by David Colarusso - January 27th, 2007
The high school finished undergoing refresh a couple of weeks ago, and I still don’t have a login. Refresh is the council’s name for upgrading all of the schools’ computers. In theory it’s a grand idea. Unfortunately, it’s also resulting in the out sourcing and centralization of computer services, which seems ill equipped to meet the idiosyncratic needs of individual schools. Check out what a computer teacher across town has to say about it. Unfortunately, the powers that be have decided to base logins on payroll numbers. As an exchange teacher still payed through my American school, I have no such number. I’ve been told, half jokingly, that it should be sorted by June. It’s not like I need my computer to work. Heck I don’t ever need to write up reports, create worksheets, or enter attendance. This week, however, they did finally get me a login. I can now pretend to be someone else, my exchange mate. So far I have exhibited great restraint in not reading her email. At least I can turn things on and access attendance. For another “cheery” Midlothian perspective, check out my mate John’s posting on the issue, “How Re-freshing.” Keep in mind he is at a different school than me. So this is not an isolated problem.
What I find most bothersome about the new setup is the lines of communication between the network’s new non-governmental centralized overseers (BT Syntegra) and the local users. For example, when the students where given their new logins things hadn’t quite been bolted down yet. That is, the shared staff folder on the network was visible to some students due apparently to work done by BT. This folder contains everything from student reports (like report cards for my American readers) to confidential notes on students with special needs. Oh, and did I mention, some of the SQA qualification exams (NABS and the like). However, we didn’t find out about this from a breach of any of these or an email from BT. No it was the posting of photos from last year’s staff weekend on a blog. Some student(s) accessed the folder and decided that pictures of teachers in fancy dress sitting down to a dinner with wine on the table made for scandalous material.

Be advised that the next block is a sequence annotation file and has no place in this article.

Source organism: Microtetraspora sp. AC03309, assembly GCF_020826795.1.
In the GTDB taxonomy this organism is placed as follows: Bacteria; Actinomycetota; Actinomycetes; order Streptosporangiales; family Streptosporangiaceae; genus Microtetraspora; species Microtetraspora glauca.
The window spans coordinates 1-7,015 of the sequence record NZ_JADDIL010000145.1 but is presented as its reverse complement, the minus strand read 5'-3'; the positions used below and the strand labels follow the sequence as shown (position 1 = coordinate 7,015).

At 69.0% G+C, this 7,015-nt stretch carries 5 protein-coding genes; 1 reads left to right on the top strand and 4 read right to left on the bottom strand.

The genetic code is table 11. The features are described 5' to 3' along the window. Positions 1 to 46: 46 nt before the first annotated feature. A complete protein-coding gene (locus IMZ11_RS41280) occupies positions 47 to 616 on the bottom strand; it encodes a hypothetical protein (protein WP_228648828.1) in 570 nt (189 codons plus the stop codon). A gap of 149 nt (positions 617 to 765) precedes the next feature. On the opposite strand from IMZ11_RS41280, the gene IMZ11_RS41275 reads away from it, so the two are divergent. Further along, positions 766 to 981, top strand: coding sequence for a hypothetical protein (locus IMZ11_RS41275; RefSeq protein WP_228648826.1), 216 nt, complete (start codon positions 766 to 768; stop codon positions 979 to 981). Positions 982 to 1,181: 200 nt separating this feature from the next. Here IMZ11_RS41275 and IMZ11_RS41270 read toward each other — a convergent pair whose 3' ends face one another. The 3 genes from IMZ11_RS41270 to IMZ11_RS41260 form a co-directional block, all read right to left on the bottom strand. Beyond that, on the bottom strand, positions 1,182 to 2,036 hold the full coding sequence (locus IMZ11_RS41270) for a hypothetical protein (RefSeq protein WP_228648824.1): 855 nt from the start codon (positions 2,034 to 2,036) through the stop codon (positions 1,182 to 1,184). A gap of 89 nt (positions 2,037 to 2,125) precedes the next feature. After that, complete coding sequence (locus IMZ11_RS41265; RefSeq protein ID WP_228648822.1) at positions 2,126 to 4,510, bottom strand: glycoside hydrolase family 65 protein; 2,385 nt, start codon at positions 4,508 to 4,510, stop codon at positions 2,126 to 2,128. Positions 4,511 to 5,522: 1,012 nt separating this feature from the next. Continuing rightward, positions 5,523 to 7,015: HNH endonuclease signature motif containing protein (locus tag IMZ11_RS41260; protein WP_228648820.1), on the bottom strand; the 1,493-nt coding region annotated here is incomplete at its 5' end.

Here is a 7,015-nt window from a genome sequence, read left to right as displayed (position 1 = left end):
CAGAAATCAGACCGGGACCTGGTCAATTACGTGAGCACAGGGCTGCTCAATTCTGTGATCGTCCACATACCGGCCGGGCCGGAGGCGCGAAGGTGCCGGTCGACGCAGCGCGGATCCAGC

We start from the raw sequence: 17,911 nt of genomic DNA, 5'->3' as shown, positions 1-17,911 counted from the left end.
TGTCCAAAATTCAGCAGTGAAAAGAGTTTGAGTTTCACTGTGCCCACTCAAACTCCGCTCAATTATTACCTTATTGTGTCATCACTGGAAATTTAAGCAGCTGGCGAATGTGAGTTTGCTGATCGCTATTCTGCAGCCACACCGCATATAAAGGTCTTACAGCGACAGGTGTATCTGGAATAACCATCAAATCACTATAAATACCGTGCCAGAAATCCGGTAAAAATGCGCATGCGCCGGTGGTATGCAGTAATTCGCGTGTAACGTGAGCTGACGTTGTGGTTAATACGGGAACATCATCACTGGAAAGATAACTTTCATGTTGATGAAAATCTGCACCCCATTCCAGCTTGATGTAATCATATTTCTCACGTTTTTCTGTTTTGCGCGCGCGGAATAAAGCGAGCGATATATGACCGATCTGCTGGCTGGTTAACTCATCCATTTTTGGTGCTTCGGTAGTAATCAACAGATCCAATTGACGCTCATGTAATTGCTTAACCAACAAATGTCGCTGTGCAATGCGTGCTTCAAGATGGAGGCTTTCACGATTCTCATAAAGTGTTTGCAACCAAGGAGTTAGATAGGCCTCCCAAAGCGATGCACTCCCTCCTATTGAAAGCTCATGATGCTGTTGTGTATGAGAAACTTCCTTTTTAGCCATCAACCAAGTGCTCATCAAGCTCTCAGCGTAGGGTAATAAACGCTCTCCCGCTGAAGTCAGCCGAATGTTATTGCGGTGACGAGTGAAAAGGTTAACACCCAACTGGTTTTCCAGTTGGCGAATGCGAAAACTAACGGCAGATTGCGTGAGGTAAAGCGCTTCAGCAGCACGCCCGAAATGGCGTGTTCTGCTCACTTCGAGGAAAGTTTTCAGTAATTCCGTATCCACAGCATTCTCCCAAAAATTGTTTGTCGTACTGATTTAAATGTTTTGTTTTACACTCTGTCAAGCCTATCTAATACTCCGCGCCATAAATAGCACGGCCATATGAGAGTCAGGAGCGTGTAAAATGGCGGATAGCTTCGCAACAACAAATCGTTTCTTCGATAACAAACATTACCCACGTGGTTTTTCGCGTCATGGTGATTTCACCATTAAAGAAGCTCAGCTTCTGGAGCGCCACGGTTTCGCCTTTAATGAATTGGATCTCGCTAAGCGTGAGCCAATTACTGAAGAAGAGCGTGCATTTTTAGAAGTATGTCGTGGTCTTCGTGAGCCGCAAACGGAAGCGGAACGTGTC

The breach was quickly addressed by our capable local staff. However, it was complicated by the fact that they were not immediately given full administrative privileges to the network.
Problems are going to arise any time there is a large overhaul of equipment and networking. However, in both America and here, I get the feeling that teachers and students are almost viewed as a nuisance to those implementing the change, and they are rarely “kept in the loop.” There is no excuse for our local staff not having admin access to the network as soon as it was in place. Unfortunately, the contract struck between the council and BT seems unbalanced. For example, had we not gotten something right on our end of the refresh BT would have charged us for the misstep. If they error, however, by say giving students access to confidential data, we have no such recourse.
I have no doubt that eventually things will run smoothly, already the network is delivering greater speed thanks to the upgrade. I only wish that communication and service could undergo a similar overhaul. The new BT contract, however, means that we no longer have local technicans. Instead members of senior management are now our system administrators, and we have to pay to talk to someone at BT. Hum… we’ll hobble the users’ ability to deal with problems on their own (removing their staff and limiting their access), then we’ll require payment when something goes wrong while avoiding a reciprocal disincentive towards making our own errors. Whoever negotiated that contract earned their pay.
General Observations, Technology in Education